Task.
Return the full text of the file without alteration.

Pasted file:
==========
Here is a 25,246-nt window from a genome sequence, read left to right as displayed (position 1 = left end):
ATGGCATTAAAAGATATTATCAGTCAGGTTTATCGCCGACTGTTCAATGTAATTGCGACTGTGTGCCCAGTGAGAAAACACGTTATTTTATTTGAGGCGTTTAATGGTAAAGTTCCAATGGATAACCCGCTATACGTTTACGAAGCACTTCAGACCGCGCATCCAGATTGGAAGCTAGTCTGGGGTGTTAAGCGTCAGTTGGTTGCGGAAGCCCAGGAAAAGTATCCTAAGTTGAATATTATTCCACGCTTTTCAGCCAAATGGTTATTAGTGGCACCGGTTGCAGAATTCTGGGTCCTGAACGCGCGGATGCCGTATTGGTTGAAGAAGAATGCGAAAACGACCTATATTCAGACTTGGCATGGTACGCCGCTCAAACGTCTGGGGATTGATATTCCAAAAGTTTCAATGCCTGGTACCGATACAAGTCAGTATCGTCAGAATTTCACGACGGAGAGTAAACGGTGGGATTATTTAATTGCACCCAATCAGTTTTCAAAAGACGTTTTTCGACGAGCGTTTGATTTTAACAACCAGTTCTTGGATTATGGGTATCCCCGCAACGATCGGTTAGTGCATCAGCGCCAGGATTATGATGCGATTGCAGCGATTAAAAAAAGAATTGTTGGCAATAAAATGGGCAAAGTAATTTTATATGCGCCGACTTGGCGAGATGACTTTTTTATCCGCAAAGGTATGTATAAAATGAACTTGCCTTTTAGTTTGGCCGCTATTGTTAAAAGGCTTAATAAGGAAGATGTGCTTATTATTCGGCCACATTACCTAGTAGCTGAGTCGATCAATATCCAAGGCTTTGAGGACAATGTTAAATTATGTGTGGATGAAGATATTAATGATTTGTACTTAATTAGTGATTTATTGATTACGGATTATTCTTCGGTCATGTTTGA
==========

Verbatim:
Here is a 25,246-nt window from a genome sequence, read left to right as displayed (position 1 = left end):
ATGGCATTAAAAGATATTATCAGTCAGGTTTATCGCCGACTGTTCAATGTAATTGCGACTGTGTGCCCAGTGAGAAAACACGTTATTTTATTTGAGGCGTTTAATGGTAAAGTTCCAATGGATAACCCGCTATACGTTTACGAAGCACTTCAGACCGCGCATCCAGATTGGAAGCTAGTCTGGGGTGTTAAGCGTCAGTTGGTTGCGGAAGCCCAGGAAAAGTATCCTAAGTTGAATATTATTCCACGCTTTTCAGCCAAATGGTTATTAGTGGCACCGGTTGCAGAATTCTGGGTCCTGAACGCGCGGATGCCGTATTGGTTGAAGAAGAATGCGAAAACGACCTATATTCAGACTTGGCATGGTACGCCGCTCAAACGTCTGGGGATTGATATTCCAAAAGTTTCAATGCCTGGTACCGATACAAGTCAGTATCGTCAGAATTTCACGACGGAGAGTAAACGGTGGGATTATTTAATTGCACCCAATCAGTTTTCAAAAGACGTTTTTCGACGAGCGTTTGATTTTAACAACCAGTTCTTGGATTATGGGTATCCCCGCAACGATCGGTTAGTGCATCAGCGCCAGGATTATGATGCGATTGCAGCGATTAAAAAAAGAATTGTTGGCAATAAAATGGGCAAAGTAATTTTATATGCGCCGACTTGGCGAGATGACTTTTTTATCCGCAAAGGTATGTATAAAATGAACTTGCCTTTTAGTTTGGCCGCTATTGTTAAAAGGCTTAATAAGGAAGATGTGCTTATTATTCGGCCACATTACCTAGTAGCTGAGTCGATCAATATCCAAGGCTTTGAGGACAATGTTAAATTATGTGTGGATGAAGATATTAATGATTTGTACTTAATTAGTGATTTATTGATTACGGATTATTCTTCGGTCATGTTTGA